Stevens Heckscher

Heckscher, Stevens 4217122_24048860 TP

Title: Biologist (Retired)

Location: Haverford, Pennsylvania, United States

Stevens Heckscher, Retired Biologist, has been recognized by Marquis Who’s Who Top Scientists for dedication, achievements, and leadership in biology and theology.

From the beginning, Dr. Heckscher’s life has been dominated by the pursuit of two Loves:  Religion and Science. He believes neither is complete without the other, yet there must be no confusion caused by the attempt to use the methodology of one to settle questions that arise within the other. The scientific method, and scientific method only, is appropriate for scientific investigation, while the theological method, and that only, is proper to the quest for truth in theology. Understanding that foundational fact has undergirded all of his intellectual pursuits. Now, in his later age, he is in awe of the results that he sees, as each discipline illuminates the deep insights of the other. Dr. Heckscher’s interest in science began in his early childhood, where his imagination was first captivated by the field of meteorology. That nascent interest evolved into a lifelong appreciation and exploration of science.

Dr. Heckscher followed his interest in science, and related subjects, at Harvard University, first earning an AB in mathematics in 1952. He continued at the institution to receive an AM in 1954 and then a PhD in 1960. Prior to retirement, Dr. Heckscher served as a naturalist and conservation biologist of the Natural Lands Trust, serving in this capacity from 1980 until 2007. He previously worked as an instructor and then as a professor of mathematics at Swarthmore College, started in 1960 and remaining at the institution for 20 years. One of his earliest career positions was teaching at Rutgers University in the 1959 to 1960 school year.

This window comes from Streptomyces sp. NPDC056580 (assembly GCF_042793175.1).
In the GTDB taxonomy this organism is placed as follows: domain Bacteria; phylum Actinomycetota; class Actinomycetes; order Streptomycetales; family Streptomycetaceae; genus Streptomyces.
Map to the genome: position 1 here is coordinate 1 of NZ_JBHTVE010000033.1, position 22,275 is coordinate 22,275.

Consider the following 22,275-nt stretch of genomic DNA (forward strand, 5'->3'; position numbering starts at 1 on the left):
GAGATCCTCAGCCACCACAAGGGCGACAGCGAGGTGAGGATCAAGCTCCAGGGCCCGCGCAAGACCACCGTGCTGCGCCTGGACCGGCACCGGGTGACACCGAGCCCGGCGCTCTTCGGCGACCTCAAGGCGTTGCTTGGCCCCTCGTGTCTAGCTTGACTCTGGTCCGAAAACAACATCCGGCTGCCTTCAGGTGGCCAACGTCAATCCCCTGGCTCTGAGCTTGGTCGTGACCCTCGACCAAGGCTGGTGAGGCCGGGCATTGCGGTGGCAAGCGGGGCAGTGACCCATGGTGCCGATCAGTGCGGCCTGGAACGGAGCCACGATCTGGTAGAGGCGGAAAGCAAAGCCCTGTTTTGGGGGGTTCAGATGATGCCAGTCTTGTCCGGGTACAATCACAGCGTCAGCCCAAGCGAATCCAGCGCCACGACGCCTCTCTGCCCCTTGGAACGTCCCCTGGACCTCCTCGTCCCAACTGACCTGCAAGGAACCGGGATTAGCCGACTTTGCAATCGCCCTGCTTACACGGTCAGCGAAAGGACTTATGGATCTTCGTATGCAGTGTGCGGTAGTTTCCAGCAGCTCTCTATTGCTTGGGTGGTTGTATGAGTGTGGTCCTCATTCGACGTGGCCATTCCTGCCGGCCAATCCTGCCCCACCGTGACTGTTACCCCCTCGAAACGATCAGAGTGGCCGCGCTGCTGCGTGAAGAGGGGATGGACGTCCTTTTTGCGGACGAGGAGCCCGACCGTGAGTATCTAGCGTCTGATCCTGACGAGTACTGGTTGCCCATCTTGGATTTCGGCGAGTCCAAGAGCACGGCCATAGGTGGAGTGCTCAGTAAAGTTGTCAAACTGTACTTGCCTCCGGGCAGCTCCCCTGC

One of Dr. Heckscher’s greatest achievements has been being the scientist who described, and successfully advocated the preservation in perpetuity of, the 110-acre black gum – red maple – sweetbay magnolia virgin swamp forest known as Bear Swamp West, in Cumberland County, southern New Jersey. This pristine tract of land is now owned jointly by Natural Lands of Media, PA, and the State of New Jersey. In addition to this achievement, Dr. Heckscher’s work has been recognized with inclusion as a Fulbright Scholar and fellowship to the National Science Foundation. Furthermore, he was an Alfred P. Sloan Foundation Grantee from 1972 to 1973. In his career, he has contributed to articles and professional journals with written work and photographs. He donated 200 photos to PhytoImages at the University of Southern Illinois and has lectured on cosmology, science and religion in his career.

For more information, please visit:

Lifetime Achievement

New York Times: In Forest Primeval, Trees With Stories; Solving Riddles of Growth Rings In an Ancient New Jersey Swamp

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